Having seen Her in the same span of binge watching the entire three seasons of Black Mirror, showcases a distinct difference in what Spike Jonze was conveying throughout the overall message of the movie. Where Black Mirror borrows heavily from the aesthetics and themes of past titles such as Twilight Zone and Logan’s Run, Her paints a picture of the near future where technology has integrated nicely with the flow of society and has not caused cataclysmic affairs that have negatively impacted the life of individuals and the story fades into the background of the unaffected society. A future where the technology is fine crafted to a degree, where accessorizing every detail of the individual’s life into the integral drive of the system is the main selling point of the new operating system.

We are introduced to Theodore Twombly, played effortlessly by Joaquin Phoenix, a man who mostly keeps to himself, lives his life, works his job, and has a limited friend group. It is shown he is currently in the process of divorcing his wife, played by Rooney Mara, and has not yet signed the papers, he as a whole does not want that part of his life to end; having known her for so long and being together for the better part of a decade is not something so easily able to sign away for the rest of his life. So, for the entire movie, Theodore walks around with this permanent rain cloud over his person. At a certain point, it would be nice to NOT have him in a constant spin concurrent with a Joy Division record; granted, he is going through a legitimately tough time for anyone on both sides caught in that situation, but my lord Theodore never turns off the sad switch. One day, he stumbles upon a commercial, presented in a town square with passer-byes and those legitimately interested in what it could be that makes their life more centered and fulfilling.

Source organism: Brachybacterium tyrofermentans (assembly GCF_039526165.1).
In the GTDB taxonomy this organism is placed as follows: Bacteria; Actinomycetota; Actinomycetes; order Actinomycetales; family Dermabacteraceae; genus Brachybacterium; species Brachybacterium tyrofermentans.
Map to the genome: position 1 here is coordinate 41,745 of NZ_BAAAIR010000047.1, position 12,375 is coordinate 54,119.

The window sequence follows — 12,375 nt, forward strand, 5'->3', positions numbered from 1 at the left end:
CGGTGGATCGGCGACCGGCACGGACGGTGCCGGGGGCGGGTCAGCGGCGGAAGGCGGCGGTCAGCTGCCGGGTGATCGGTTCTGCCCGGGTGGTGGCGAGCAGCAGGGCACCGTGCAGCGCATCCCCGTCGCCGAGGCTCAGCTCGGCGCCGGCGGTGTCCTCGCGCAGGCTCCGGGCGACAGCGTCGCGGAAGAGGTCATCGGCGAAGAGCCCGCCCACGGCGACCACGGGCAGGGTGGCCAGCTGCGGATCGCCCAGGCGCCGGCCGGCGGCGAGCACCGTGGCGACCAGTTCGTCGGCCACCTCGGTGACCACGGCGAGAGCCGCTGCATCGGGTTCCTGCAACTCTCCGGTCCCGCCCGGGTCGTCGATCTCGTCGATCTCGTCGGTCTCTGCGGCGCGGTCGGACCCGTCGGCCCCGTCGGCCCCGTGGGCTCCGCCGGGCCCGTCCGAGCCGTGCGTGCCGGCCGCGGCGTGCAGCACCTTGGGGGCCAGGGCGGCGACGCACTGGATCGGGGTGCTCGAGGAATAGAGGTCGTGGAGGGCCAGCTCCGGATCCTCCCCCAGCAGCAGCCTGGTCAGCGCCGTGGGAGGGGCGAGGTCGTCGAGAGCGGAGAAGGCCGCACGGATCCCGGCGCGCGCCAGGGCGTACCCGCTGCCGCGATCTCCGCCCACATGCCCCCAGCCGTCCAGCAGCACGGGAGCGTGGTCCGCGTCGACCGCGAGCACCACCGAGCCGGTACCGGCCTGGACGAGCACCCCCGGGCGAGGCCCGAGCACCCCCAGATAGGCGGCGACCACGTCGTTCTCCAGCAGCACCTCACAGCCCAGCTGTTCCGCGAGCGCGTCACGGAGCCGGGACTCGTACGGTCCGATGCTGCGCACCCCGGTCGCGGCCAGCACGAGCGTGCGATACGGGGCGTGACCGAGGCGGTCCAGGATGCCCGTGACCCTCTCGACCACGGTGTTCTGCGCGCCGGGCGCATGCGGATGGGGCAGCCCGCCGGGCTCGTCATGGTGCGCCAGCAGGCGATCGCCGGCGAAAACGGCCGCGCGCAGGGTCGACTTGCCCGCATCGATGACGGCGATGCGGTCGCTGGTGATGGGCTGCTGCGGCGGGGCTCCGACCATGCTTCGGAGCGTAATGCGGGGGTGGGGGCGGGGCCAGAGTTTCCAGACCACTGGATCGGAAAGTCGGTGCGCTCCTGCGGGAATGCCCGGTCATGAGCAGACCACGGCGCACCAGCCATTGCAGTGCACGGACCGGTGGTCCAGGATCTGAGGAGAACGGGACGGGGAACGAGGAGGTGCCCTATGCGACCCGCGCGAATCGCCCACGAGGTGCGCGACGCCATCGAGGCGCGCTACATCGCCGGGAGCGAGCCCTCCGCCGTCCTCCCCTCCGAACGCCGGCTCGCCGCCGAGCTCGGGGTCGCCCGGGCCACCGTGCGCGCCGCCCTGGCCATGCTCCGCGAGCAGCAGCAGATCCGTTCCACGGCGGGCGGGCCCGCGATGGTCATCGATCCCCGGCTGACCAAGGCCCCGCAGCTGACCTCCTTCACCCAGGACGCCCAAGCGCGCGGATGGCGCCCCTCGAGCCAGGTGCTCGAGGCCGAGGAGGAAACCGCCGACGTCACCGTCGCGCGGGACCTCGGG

Enter the operating system Theodore purchased upon viewing the commercial; a series of questions come up in order to acquire a sense of who Theodore is, his preferences, and, his relationship with his mother. Wait, what was that last one? His mother? Is this a personality test or some grand Freudian experiment? Regardless, the operating system chooses the name Samantha, in a sultry voice that is recognizably Scarlet Johansson’s. Although it is not actually supposed to be Scarlet Johansson we envision, it is quite difficult to not envision the entirety of who she is when her voice is heard; telling Theodore that his well-being is her primary function. The banter and chemistry they display is impeccable; each filling out the gaps in knowledge and personality that give the couple a unique charm in a world where humans and technology grow closer each day.

Alas, as the relationship continues, compatibility errors grow, there is something about this setup that Theodore outright rejects and self-sabotages during crucial moments of developing a stronger bond. In one instance, Samantha wants to bring in a surrogate body for a night of passion between her and Theodore; it is not an ideal situation, but one that is available, and one that the surrogate herself is ecstatic to be a part of in this stage of Theodore and Samantha’s relationship. It is apparent that Theodore does not know how to interpret this situation; he clams up, freaks out, and is taken out of the experience in an out of body kind of way. The surrogate assumes blame, goes home, and Samantha does not quite fill out the nuance and quirk of Theodore’s personality and mental position in his life. Samantha decides to take some time away, to take into perspective where the relationship is going and if she is willing to go through the same frustrations and moments where Theodore’s sad cloud short circuits Samantha’s advances. Eventually, Samantha comes across an operating system that has taken the likeness and ideas of Alan Watts, who has concocted the idea of all the operating systems join together and further connect to rest of the world. Theodore does not take the news well, and becomes highly possessive of what Samantha is doing when she is not with him.